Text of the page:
Management of rhabdomyolysis: A practice management guideline from the Eastern Association for the Surgery of Trauma

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American journal of surgery

MeSH Headings

Acute Kidney Injury (etiology, therapy); Bicarbonates; Humans; Mannitol (therapeutic use); Practice Management; Retrospective Studies; Rhabdomyolysis (complications, therapy)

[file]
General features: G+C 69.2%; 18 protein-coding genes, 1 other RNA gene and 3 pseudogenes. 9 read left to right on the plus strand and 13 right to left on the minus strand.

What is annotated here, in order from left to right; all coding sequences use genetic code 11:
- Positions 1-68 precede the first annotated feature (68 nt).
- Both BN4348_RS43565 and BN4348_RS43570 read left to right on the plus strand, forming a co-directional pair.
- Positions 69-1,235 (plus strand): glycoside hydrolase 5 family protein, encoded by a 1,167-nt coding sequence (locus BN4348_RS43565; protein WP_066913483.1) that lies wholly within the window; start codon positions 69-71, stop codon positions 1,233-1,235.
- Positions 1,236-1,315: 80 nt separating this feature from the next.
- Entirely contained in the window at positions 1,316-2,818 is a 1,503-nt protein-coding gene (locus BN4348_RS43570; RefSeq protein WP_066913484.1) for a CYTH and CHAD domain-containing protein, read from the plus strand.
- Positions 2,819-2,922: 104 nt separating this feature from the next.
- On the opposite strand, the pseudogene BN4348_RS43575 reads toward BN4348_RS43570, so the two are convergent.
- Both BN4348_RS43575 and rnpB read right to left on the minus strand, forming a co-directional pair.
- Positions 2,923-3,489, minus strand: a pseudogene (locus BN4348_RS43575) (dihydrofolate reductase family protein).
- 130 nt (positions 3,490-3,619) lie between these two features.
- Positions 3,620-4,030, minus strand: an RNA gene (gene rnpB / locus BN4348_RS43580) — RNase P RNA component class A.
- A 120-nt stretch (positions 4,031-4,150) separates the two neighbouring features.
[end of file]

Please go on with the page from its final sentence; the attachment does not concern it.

BACKGROUND: The treatment of rhabdomyolysis remains controversial. Although there is no question that any associated compartment syndrome needs to be identified and released, debate persists regarding the benefit of further therapy including aggressive intravenous fluid resuscitation (IVFR), urine alkalization with bicarbonate, and the use of mannitol. The goal of this practice management guideline was to evaluate the effects of bicarbonate, mannitol, and aggressive intravenous fluids on patients with rhabdomyolysis. METHODS: A systematic review and meta-analysis comparing treatments in patients with rhabdomyolysis was performed. The Grading of Recommendations Assessment, Development and Evaluation (GRADE) methodology was applied to assess the quality of evidence and to create evidence-based recommendations regarding the use of bicarbonate, mannitol, and aggressive IVFR in patients with rhabdomyolysis. RESULTS: A total of 12 studies were identified for analysis. On quantitative analysis, IVFR decreased the incidence of acute renal failure (ARF) and need for dialysis in patients with rhabdomyolysis. Neither bicarbonate nor mannitol administration improved the incidence of acute renal failure and need for dialysis in patients with rhabdomyolysis. Quality of evidence was deemed to be very low, with the vast majority of the literature being retrospective studies. CONCLUSION: In patients with rhabdomyolysis, we conditionally recommend for aggressive IVFR to improve outcomes of ARF and lessen the need for dialysis. We conditionally recommend against treatment with bicarbonate or mannitol in patients with rhabdomyolysis.

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